I want to run find -name with multiple file types. Eg.

 find -name *.h,*.cpp

Is this possible?


7 Answers 7

$ find . -name '*.h' -o -name '*.cpp'

To find this information in the man page, type man find and the search for operators by typing /OPERATORS and hit enter.

The . isn't strictly necessary with GNU find, but is necessary in Unix. The quotes are important in either case, and leaving them out will cause errors if files of those types appear in the current directory.

On some systems (such as Cygwin), parentheses are necessary to make the set of extensions inclusive:

$ find . \( -name '*.h' -o -name '*.cpp' \)
  • The parenthesis should not be necessary, but quoting *.h and *.cpp might be. Commented Aug 25, 2011 at 12:49
  • 3
    Since the OP mention UNIX, the '.' is strictly necessary. GNU find doesn't require it
    – sehe
    Commented Aug 25, 2011 at 12:56
  • 1
    On my Cygwin, if I use the example from Eric it runs fine. But if I add a "-print" at the end it only uses the last -name filter. When I add the parenthesis it works with the -print option. Joachim I think it may be the same for you. Commented Apr 23, 2015 at 10:00
  • 2
    For me on Ubuntu it appears that the parenthesis are necessary as soon as I want it to be piped e.g. to xargs. Without it, it will still run but only use the last extension I mention.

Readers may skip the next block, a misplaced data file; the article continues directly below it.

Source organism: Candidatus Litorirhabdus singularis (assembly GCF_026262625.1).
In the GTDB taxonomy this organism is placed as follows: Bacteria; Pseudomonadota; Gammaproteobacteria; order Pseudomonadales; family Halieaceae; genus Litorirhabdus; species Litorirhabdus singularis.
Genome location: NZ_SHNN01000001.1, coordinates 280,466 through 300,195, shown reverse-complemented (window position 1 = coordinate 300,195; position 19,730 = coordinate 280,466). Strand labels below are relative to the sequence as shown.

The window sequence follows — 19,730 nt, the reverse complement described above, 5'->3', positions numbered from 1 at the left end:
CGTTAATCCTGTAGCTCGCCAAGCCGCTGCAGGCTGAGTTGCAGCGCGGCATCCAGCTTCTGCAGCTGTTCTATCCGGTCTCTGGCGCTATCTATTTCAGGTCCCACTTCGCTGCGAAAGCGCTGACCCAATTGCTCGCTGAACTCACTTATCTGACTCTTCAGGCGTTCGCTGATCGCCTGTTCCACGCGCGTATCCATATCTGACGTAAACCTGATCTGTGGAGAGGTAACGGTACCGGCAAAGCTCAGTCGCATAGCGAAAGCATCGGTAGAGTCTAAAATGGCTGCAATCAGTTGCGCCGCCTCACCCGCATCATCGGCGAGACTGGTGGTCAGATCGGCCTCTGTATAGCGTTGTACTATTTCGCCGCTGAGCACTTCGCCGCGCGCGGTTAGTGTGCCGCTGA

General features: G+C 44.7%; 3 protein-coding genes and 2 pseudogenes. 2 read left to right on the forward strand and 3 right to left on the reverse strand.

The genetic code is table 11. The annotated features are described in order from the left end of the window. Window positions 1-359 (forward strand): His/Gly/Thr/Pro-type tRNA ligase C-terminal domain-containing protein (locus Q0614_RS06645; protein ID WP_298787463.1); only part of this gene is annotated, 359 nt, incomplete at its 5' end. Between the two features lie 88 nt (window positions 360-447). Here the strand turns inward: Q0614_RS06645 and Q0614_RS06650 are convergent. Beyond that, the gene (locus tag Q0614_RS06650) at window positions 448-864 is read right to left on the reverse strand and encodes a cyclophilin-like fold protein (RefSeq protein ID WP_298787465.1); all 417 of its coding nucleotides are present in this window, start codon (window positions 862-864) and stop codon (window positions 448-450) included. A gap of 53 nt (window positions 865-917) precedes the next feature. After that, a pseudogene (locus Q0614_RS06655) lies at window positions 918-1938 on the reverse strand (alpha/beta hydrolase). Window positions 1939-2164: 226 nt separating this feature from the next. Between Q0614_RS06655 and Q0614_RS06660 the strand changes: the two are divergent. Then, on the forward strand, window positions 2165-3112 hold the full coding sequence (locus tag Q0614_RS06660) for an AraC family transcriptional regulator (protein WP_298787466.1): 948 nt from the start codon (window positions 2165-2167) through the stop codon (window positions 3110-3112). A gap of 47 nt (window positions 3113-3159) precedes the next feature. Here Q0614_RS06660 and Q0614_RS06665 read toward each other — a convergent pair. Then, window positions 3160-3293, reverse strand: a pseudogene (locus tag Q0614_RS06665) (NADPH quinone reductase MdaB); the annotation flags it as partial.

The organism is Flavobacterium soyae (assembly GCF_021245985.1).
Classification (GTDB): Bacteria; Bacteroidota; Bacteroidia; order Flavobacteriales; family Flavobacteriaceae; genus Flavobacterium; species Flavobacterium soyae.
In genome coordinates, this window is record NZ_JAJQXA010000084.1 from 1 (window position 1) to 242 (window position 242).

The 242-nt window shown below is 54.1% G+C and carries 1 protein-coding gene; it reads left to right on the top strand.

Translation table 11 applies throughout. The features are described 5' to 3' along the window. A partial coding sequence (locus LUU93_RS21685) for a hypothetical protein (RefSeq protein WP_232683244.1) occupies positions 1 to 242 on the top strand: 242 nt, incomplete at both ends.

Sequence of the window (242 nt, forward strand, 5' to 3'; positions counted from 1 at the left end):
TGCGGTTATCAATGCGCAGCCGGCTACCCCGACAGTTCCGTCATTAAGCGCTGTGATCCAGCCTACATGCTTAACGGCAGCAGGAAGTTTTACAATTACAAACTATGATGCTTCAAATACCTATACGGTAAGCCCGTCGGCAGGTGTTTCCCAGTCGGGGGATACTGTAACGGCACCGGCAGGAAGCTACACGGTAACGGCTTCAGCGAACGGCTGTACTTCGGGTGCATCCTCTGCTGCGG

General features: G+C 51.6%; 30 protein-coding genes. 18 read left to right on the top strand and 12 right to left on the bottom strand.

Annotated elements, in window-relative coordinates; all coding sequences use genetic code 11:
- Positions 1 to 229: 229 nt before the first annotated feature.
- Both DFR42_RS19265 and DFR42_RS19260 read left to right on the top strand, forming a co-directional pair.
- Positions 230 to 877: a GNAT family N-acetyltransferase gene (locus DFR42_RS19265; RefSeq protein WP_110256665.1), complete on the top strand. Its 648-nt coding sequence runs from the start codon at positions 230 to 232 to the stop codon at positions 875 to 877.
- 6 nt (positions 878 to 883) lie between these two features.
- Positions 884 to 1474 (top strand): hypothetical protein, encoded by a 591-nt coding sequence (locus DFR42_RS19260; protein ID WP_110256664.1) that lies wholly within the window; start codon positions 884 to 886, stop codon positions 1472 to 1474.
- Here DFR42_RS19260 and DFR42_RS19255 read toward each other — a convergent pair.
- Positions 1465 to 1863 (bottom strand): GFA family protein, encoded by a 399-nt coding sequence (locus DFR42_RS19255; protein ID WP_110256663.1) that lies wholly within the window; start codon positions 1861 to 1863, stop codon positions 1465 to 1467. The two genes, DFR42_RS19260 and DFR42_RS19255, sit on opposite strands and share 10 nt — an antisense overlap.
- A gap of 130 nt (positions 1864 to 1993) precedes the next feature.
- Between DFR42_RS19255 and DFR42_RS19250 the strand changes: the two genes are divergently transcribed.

– djangonaut
    Commented Jul 17, 2017 at 21:41
  • 6
    @Priyal -o is for "or" Commented Jan 4, 2018 at 11:16

Thats what I use

find . \( -name "*.h" -o -name "*.cpp" \) -print
  • 5
    Unless you feel that adding -print is new and useful information, it would be better to upvote one of the existing answers rather than adding duplication. Commented Aug 25, 2011 at 13:06
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    The parantheses are important. Commented Sep 2, 2013 at 9:56
  • 1
    Interesting... your solution works for me... if I don't use parentheses it fails and only finds the second type of file. +1!
    – Jimbo
    Commented May 12, 2014 at 12:58

You can also use the -regex utility:

find -E . -iregex ".*\.(js|jsx|html|htm)"

Remember that the regex looks at the full absolute path:

For an explanation of that regex with test cases check out: https://regex101.com/r/oY1vL2/1

-E(as a flag BEFORE the path) enables extended (modern) regular expressions.

This is for BSD find (Mac OSX 10.10.5)

find . -name "*.h" -or -name "*.cpp"

works for me.

  • Interesting, I didn't know you could use -or, I've only seen -o. Works, and easy to remember. Commented Aug 25, 2011 at 12:54
  • 5
    Note that not all versions of find (e.g. here on Solaris) support -or instead of -o Commented May 3, 2013 at 9:55
find . -name '*.h' -o -name '*.cc'`

works for searching files.

find . \( -name '*.h' -o -name '*.cc' \)`

works for executing commands on them

find . \( -name '*.h' -o -name '*.cc' \) -exec egrep "#include" {} \; -print | egrep "^\."
  • Thanks for the last example, it wasn't obvious that the \( ... \) are needed once you pass it to e.g. xargs. Without braces the command was always only executed on the last extension.
    – djangonaut
    Commented Jul 17, 2017 at 21:34

That's what I use.I strongly recommend the "-regextype posix-extended" argument.

find . -type f -iname "*.log" -o -iname "*.gz" 
find . -type f \( -name "*.gz" -o -name "*.log" \)
find . -type f -regex '.*\(\.gz\|\.log\)'
find . -type f -regextype posix-extended -regex '.*.(log|gz)'
find ./ -name *.csv -o \\-name *.txt|xargs grep -i new

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